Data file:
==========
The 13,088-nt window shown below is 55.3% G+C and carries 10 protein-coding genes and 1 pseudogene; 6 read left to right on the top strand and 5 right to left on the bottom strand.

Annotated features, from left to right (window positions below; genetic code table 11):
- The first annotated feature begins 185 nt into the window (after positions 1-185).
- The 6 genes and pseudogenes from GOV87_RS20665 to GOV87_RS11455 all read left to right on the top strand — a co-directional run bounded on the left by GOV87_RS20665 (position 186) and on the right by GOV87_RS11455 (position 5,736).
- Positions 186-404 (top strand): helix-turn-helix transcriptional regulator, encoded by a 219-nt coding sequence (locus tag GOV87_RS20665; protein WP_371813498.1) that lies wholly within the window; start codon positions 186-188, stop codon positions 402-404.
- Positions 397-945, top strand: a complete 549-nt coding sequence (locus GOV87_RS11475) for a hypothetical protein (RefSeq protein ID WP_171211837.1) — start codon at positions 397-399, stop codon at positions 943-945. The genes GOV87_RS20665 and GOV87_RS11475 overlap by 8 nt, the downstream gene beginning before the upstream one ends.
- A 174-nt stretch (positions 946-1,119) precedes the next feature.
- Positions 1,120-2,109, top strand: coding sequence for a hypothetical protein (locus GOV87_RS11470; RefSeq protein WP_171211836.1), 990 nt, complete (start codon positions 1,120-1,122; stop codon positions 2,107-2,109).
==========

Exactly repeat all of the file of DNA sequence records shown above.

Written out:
The 13,088-nt window shown below is 55.3% G+C and carries 10 protein-coding genes and 1 pseudogene; 6 read left to right on the top strand and 5 right to left on the bottom strand.

Annotated features, from left to right (window positions below; genetic code table 11):
- The first annotated feature begins 185 nt into the window (after positions 1-185).
- The 6 genes and pseudogenes from GOV87_RS20665 to GOV87_RS11455 all read left to right on the top strand — a co-directional run bounded on the left by GOV87_RS20665 (position 186) and on the right by GOV87_RS11455 (position 5,736).
- Positions 186-404 (top strand): helix-turn-helix transcriptional regulator, encoded by a 219-nt coding sequence (locus tag GOV87_RS20665; protein WP_371813498.1) that lies wholly within the window; start codon positions 186-188, stop codon positions 402-404.
- Positions 397-945, top strand: a complete 549-nt coding sequence (locus GOV87_RS11475) for a hypothetical protein (RefSeq protein ID WP_171211837.1) — start codon at positions 397-399, stop codon at positions 943-945. The genes GOV87_RS20665 and GOV87_RS11475 overlap by 8 nt, the downstream gene beginning before the upstream one ends.
- A 174-nt stretch (positions 946-1,119) precedes the next feature.
- Positions 1,120-2,109, top strand: coding sequence for a hypothetical protein (locus GOV87_RS11470; RefSeq protein WP_171211836.1), 990 nt, complete (start codon positions 1,120-1,122; stop codon positions 2,107-2,109).